O. virginianus will travel more in warmer months than in colder months.  In the spring, deer will travel on average 0.78 to 3.07 kilometers (0.49 to 1.9 miles) per day.  In the winter, deer will travel 0.19 to 1.64 kilometers (0.12 to 1.02 miles) per day.  Movement decreases as weather severity increases because of the physical difficulty of moving in deep snow and the need to conserve energy (Gill 1957).  As a result, deer will spend time in deer yards during the winter months.  Whitetails may travel considerable distances to reach suitable yarding areas.  In northern parts of Michigan (Verme 1973), Minnesota (Rongstad and Tester 1969) and Wisconsin (Dahlberg and Guettinger 1956), the average distance from summer range to winter yards is 10 to 16 kilometers (6 to 10 miles) and may be as great as 32 to 48 kilometers (20-30 miles).  These yards may consist of up to 50 deer.  Deer will form these yards when the temperature is low and when snow depths are high.  These yards are a way for deer to conserve energy and feed on the food supply (Kurta 1995).

O. virginianus are also known to be good swimmers.  Deer will swim across streams in their home range to escape predation or to avoid biting insects.  Bodies of water often are used to escape predators or to throw hounds off the deer’s trail (Sweeney et al. 1971).

The major predators of O. virginianus include wolves (Canis lupus), coyotes (Canis latrines), black bears (Ursus americanus) and humans.  Mature deer in good condition are less often preyed upon.  Fawns and injured adults fall victim to prey most often.  The lifespan of a deer in the wild is 15 years and 20 years in captivity (Kurta 1995).

Literature Cited:

“Animal Diversity Web.”  <$narra tive.html#geographic_range>.  Accessed May 2003.

Bauer, E. A. 1983. Deer in their World. Outdoor Life Books, Harrisburg.

Burt, W. H. 1943. Territoriality and home range concepts as applied to mammals. Journal of Mammalogy 24(3):346-352.

Burt, W. H. 1957. Mammals of the Great Lakes Region. University of Michigan Press, Ann Arbor.

Dahlberg, B. L., and R. C. Guettinger. 1956. The white-tailed deer in Wisconsin. Tech. Wildl. Bull. 14. Madison: Wisconsin Conservation Department. 282 pp.

Gill, J. D. 1957. Review of deer yard management 1956. Game Div. Bull. 5. Augusta:   Maine Department of Inland Fish and Game. 61 pp.

Halls, L. H. 1984. White-tailed Deer: Ecology and Management. Stackpole Books, Harrisburg.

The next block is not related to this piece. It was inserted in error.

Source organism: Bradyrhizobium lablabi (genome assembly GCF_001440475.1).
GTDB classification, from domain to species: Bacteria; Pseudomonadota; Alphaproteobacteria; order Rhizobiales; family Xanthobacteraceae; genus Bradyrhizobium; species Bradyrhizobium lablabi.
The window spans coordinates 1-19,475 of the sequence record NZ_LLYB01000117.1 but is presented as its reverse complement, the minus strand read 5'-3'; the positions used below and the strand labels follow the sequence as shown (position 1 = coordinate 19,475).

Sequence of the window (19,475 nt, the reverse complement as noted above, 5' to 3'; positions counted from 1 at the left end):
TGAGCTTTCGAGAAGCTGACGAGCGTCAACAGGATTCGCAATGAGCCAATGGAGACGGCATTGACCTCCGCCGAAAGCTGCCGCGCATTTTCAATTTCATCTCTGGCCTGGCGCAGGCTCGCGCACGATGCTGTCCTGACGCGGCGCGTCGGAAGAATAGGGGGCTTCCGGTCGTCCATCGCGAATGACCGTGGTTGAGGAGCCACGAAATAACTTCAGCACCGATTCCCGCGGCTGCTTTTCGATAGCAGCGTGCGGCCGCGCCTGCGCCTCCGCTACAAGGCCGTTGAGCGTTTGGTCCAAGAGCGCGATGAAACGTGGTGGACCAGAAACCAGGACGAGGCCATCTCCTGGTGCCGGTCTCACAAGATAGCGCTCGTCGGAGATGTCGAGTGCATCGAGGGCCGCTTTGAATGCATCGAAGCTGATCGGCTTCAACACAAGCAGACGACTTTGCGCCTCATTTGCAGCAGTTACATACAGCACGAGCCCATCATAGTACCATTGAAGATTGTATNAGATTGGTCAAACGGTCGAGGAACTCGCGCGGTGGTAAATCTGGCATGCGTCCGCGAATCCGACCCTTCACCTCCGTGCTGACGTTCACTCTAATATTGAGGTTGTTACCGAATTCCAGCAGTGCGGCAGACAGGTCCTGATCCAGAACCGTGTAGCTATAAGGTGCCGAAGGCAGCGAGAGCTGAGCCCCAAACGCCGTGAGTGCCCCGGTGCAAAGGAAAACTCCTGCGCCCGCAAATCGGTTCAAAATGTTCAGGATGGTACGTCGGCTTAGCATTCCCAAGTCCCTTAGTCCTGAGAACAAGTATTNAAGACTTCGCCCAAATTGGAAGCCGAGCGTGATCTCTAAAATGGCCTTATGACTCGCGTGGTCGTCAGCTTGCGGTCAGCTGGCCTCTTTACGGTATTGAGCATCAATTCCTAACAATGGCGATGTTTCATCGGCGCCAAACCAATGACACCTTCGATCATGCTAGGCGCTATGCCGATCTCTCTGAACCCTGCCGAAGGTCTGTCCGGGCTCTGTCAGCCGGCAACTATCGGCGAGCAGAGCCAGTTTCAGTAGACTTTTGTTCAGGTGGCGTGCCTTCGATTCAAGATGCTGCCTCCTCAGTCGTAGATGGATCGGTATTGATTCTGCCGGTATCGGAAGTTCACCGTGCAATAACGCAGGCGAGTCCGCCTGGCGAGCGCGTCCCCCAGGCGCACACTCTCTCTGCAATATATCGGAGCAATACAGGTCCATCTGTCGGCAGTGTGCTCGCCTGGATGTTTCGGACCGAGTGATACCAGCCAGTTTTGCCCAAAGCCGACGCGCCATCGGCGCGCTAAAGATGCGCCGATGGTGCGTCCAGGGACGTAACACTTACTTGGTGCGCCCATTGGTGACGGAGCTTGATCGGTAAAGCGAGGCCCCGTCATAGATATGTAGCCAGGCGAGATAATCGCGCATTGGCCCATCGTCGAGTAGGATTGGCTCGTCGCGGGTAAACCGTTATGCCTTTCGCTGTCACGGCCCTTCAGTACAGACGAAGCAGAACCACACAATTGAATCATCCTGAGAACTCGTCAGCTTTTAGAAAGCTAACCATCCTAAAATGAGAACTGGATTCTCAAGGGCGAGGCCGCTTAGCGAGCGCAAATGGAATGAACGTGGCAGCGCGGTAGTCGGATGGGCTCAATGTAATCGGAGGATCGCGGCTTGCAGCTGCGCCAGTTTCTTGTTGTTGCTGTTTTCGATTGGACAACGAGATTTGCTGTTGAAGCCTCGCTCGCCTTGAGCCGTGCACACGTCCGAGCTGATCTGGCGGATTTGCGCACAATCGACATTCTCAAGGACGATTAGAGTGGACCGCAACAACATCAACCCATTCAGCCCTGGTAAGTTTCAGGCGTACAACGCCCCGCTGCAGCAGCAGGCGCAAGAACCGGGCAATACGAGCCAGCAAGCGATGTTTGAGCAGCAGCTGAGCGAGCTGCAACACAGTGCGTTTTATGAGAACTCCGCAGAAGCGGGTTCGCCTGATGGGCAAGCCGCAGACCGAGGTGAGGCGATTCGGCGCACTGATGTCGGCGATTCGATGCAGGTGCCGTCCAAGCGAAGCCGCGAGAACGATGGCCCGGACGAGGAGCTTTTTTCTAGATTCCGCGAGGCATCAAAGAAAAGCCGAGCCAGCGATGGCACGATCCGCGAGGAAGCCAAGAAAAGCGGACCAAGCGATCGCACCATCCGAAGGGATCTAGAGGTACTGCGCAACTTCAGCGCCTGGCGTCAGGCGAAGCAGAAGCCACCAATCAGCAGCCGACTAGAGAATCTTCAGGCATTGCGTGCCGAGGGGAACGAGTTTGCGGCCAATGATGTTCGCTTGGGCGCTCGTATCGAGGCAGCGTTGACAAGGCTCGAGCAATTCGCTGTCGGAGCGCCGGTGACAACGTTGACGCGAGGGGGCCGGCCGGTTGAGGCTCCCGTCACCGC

Jacobsen, N. K. 1973. Physiology, behavior and thermal transactions of white-tailed deer. Ph. D. Thesis. Cornell University, Ithaca, N. Y. 364 pp.

Kurta, A. 1995. Mammals of the Great Lakes Region. University of Michigan Press, Ann Arbor.

McBeath, D. Y. 1941. Whitetail traps and tags. Mich. Conserv. 10(11):6-7, 11.

Michael, E. D. 1970. Activity patterns of white-tailed deer in south Texas. Tex. J. Sci. XXI(4): 417-428.

Ozoga, J. J., and L. J. Verme. 1982. Physical and reproductive characteristics of a supplemntally-fed white-tailed deer herd. J. Wildl. Manage. 46(2)281-301.

Rongstad, O. J., and J. R. Tester. 1969. Movements and habitat use of white-tailed deer in Minnesota. J. Wildl. Manage. 33(2):366-379.

Seton, E. T. 1929. Lives of game animals. Vol. III, Part I. Garden City, N. Y.: Doubleday, Doran and Co., Inc. 409 pp.

Severinghaus, C. W., and E. L. Cheatum. 1956. Life and times of the white-tailed deer. The deer of North America, ed. W. P. Taylor, pp. 57-186. Harrisburg, Pa.: The       Stackpole Co. 668 pp.

Sweeney, J. R., R. L. Marchinton, and J. M. Sweeney. 1971. Responses of radio- monitored white-tailed deer chased by hunting dogs.  J. Wildl. Manage. 35(4):707-716.

Verme, L. J. 1963. Effect of nutrition on growth of white-tailed deer fawns. Trans. N. Amer. Wildl. And Natur. Resour. Conf. 28:431-443.

Verme, L. J. 1973. Movements of white-tailed deer in upper Michigan. J. Wildl. Manage 37(4):545-552.

“Wisconsin Dept. of Natural Resources.” <>. Accessed December 2003.


Reference written by Henry Brady, Biol 378: Edited by Chris Yahnke. Page last updated 4-29-04.